Meet the cast of The King of the Birds!

In The King of the Birds, inspired by the life of Flannery O’Connor, a young fan of fowl brings home a peacock to be the king of her collection, but he refuses to show off his colorful tail. Along the way, we’re introduced to a fine flock of feathered friends. Meet:

the_chicken1

the_chicken2

the_chicken3

the_chicken4

the_duck

the_goose

the_pheasant

the_quail

the_turkey

the_peahen

the_peacock

This picture book was inspired by the life and work of Flannery O’Connor, including her essay “The King of the Birds” (copyright by Flannery O’Connor, copyright renewed by Regina Cline O’Connor. All rights reserved).

A Note About Flannery O’Connor from The King of the Birds

In The King of the Birds, inspired by the life of Flannery O’Connor, a young fan of fowl brings home a peacock to be the king of her collection, but he refuses to show off his colorful tail. The girl goes to great lengths to encourage the peacock to display his plumage — she throws him a party, lets him play in the fig tree, feeds him flowers and stages a parade — all to no avail.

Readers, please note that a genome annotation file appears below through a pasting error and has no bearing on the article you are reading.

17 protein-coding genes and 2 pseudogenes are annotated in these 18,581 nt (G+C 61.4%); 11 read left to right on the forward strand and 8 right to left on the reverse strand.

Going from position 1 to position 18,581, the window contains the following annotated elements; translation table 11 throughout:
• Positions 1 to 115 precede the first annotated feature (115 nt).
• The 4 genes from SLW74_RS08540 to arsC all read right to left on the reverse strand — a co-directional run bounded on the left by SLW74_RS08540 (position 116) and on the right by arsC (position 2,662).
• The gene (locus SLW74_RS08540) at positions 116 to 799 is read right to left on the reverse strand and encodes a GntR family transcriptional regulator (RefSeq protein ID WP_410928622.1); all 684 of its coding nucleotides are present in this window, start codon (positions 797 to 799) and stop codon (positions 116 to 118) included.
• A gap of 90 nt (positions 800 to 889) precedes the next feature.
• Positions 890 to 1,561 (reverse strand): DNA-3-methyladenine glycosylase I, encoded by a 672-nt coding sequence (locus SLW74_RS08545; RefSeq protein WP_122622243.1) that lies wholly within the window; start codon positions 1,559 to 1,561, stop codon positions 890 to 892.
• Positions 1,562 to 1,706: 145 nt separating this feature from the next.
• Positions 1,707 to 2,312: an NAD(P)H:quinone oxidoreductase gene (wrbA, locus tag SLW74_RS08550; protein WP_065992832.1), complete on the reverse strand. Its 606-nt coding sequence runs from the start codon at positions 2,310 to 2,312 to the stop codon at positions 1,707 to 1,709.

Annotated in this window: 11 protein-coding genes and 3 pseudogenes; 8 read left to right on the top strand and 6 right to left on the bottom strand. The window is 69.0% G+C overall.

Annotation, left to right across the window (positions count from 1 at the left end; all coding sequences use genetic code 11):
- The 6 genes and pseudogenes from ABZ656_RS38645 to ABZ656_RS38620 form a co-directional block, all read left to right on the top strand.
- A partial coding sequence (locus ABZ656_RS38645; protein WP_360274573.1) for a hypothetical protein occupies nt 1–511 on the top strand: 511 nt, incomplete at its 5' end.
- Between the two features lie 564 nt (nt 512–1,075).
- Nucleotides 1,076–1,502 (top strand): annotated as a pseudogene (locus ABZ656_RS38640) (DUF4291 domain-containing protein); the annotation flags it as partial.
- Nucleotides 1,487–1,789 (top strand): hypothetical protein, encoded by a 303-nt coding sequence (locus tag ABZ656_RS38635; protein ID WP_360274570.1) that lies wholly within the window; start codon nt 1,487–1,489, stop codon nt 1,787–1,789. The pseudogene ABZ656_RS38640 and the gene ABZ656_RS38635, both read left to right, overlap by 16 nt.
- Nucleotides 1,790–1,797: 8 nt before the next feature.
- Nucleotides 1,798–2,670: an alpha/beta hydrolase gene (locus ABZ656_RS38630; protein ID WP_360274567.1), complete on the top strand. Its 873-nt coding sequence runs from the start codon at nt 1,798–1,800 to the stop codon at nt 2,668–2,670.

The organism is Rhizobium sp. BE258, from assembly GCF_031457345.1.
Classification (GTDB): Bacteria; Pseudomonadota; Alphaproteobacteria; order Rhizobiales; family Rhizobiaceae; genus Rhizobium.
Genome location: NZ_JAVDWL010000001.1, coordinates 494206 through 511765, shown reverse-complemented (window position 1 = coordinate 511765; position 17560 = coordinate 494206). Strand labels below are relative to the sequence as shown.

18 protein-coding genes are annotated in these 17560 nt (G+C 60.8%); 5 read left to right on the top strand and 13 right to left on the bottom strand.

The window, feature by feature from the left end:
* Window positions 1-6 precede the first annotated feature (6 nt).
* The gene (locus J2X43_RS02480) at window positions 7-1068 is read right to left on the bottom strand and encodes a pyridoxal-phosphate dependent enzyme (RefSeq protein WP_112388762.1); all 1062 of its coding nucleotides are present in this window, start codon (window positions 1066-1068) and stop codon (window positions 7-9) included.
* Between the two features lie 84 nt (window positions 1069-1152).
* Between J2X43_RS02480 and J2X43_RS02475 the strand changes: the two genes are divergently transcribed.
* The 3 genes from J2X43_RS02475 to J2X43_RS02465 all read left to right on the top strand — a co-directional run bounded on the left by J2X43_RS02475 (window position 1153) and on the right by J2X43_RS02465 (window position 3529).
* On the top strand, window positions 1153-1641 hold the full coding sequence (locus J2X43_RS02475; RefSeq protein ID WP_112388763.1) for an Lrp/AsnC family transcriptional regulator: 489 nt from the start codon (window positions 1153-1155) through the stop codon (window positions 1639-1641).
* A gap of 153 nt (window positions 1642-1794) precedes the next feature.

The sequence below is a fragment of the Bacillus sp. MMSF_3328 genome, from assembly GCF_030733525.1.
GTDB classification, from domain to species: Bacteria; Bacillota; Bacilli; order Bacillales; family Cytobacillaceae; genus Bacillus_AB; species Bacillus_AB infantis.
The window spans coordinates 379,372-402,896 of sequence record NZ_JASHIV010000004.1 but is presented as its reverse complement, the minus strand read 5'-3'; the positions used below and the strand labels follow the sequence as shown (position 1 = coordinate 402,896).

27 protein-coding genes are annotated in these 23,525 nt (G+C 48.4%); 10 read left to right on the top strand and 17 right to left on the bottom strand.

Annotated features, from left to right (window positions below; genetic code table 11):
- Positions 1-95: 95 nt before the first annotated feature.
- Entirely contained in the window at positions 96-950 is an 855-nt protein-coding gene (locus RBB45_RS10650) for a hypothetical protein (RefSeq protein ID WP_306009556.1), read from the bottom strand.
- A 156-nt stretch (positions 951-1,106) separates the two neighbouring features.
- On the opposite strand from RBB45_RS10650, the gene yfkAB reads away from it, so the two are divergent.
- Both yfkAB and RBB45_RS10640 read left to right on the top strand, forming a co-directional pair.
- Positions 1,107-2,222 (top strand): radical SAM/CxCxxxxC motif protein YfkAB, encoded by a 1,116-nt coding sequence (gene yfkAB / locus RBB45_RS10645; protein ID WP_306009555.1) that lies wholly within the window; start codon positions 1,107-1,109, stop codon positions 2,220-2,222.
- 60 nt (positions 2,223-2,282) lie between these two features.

Then she finally stumbles on the perfect solution. When she introduces the queen of the birds — a peahen — to her collection, the peacock immediately displays his glorious shimmering tail.

This delightful story, full of humor and heart, celebrates the legacy of a great American writer.

The last page of the book includes an author’s note about Flannery O’Connor — but for those who haven’t had a chance to pick up the book yet, we thought we would put the note up here on our blog just so everyone could learn more about Flannery O’Connor:

This story was inspired by the life and writings of Flannery O’Connor, who was born in Georgia in 1925 and departed our world at the age of thirty-nine, surrounded by her collection of ducks, swans, guinea hens and — of course — peacocks.

The real Flannery described her young self as a “pigeon-toed child with a receding chin and a you-leave-me-alone-or-I’ll-bite-you complex.” When Flannery was six, she really did appear in the news because of a chicken she had trained to walk backwards.

Ms. O’Connor and her “I’ll-bite-you complex” went on to write stories that un-hid people’s ugly, mean parts and proved that everybody — even preachers and grandmothers — needs to be forgiven.